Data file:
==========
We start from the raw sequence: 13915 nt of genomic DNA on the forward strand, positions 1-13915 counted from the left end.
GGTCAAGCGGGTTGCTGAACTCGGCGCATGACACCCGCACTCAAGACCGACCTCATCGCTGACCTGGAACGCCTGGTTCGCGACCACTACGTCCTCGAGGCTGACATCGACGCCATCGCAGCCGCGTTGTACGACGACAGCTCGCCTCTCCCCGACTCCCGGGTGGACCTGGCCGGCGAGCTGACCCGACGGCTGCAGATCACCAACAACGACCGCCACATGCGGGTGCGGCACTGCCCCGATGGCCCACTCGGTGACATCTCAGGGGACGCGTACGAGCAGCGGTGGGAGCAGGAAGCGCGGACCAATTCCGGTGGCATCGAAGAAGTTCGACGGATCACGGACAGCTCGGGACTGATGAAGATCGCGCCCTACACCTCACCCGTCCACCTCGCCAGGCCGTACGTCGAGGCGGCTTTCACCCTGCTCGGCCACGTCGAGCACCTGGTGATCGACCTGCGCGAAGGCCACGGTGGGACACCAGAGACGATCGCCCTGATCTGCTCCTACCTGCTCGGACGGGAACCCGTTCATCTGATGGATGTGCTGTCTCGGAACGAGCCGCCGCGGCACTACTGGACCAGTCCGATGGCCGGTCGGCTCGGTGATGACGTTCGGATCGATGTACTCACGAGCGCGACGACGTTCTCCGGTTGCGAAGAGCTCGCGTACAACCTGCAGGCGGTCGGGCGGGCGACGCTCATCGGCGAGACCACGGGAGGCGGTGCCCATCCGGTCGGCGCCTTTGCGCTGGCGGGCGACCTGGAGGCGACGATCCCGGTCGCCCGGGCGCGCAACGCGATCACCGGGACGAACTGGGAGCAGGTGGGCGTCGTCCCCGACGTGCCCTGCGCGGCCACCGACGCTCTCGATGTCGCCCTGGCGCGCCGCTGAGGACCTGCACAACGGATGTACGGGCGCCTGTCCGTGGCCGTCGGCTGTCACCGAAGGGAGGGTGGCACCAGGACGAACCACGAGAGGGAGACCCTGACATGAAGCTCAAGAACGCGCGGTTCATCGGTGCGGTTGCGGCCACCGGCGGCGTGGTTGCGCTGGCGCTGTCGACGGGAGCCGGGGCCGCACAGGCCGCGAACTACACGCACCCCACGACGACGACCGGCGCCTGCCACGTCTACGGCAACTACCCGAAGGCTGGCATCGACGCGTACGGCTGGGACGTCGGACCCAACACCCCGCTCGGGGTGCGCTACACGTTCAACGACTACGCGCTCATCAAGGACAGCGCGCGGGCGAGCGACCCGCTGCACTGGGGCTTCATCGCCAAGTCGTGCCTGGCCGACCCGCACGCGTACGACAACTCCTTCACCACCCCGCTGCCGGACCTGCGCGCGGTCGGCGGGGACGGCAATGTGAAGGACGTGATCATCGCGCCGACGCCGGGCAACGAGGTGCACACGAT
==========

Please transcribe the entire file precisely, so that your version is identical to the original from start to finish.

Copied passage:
We start from the raw sequence: 13915 nt of genomic DNA on the forward strand, positions 1-13915 counted from the left end.
GGTCAAGCGGGTTGCTGAACTCGGCGCATGACACCCGCACTCAAGACCGACCTCATCGCTGACCTGGAACGCCTGGTTCGCGACCACTACGTCCTCGAGGCTGACATCGACGCCATCGCAGCCGCGTTGTACGACGACAGCTCGCCTCTCCCCGACTCCCGGGTGGACCTGGCCGGCGAGCTGACCCGACGGCTGCAGATCACCAACAACGACCGCCACATGCGGGTGCGGCACTGCCCCGATGGCCCACTCGGTGACATCTCAGGGGACGCGTACGAGCAGCGGTGGGAGCAGGAAGCGCGGACCAATTCCGGTGGCATCGAAGAAGTTCGACGGATCACGGACAGCTCGGGACTGATGAAGATCGCGCCCTACACCTCACCCGTCCACCTCGCCAGGCCGTACGTCGAGGCGGCTTTCACCCTGCTCGGCCACGTCGAGCACCTGGTGATCGACCTGCGCGAAGGCCACGGTGGGACACCAGAGACGATCGCCCTGATCTGCTCCTACCTGCTCGGACGGGAACCCGTTCATCTGATGGATGTGCTGTCTCGGAACGAGCCGCCGCGGCACTACTGGACCAGTCCGATGGCCGGTCGGCTCGGTGATGACGTTCGGATCGATGTACTCACGAGCGCGACGACGTTCTCCGGTTGCGAAGAGCTCGCGTACAACCTGCAGGCGGTCGGGCGGGCGACGCTCATCGGCGAGACCACGGGAGGCGGTGCCCATCCGGTCGGCGCCTTTGCGCTGGCGGGCGACCTGGAGGCGACGATCCCGGTCGCCCGGGCGCGCAACGCGATCACCGGGACGAACTGGGAGCAGGTGGGCGTCGTCCCCGACGTGCCCTGCGCGGCCACCGACGCTCTCGATGTCGCCCTGGCGCGCCGCTGAGGACCTGCACAACGGATGTACGGGCGCCTGTCCGTGGCCGTCGGCTGTCACCGAAGGGAGGGTGGCACCAGGACGAACCACGAGAGGGAGACCCTGACATGAAGCTCAAGAACGCGCGGTTCATCGGTGCGGTTGCGGCCACCGGCGGCGTGGTTGCGCTGGCGCTGTCGACGGGAGCCGGGGCCGCACAGGCCGCGAACTACACGCACCCCACGACGACGACCGGCGCCTGCCACGTCTACGGCAACTACCCGAAGGCTGGCATCGACGCGTACGGCTGGGACGTCGGACCCAACACCCCGCTCGGGGTGCGCTACACGTTCAACGACTACGCGCTCATCAAGGACAGCGCGCGGGCGAGCGACCCGCTGCACTGGGGCTTCATCGCCAAGTCGTGCCTGGCCGACCCGCACGCGTACGACAACTCCTTCACCACCCCGCTGCCGGACCTGCGCGCGGTCGGCGGGGACGGCAATGTGAAGGACGTGATCATCGCGCCGACGCCGGGCAACGAGGTGCACACGAT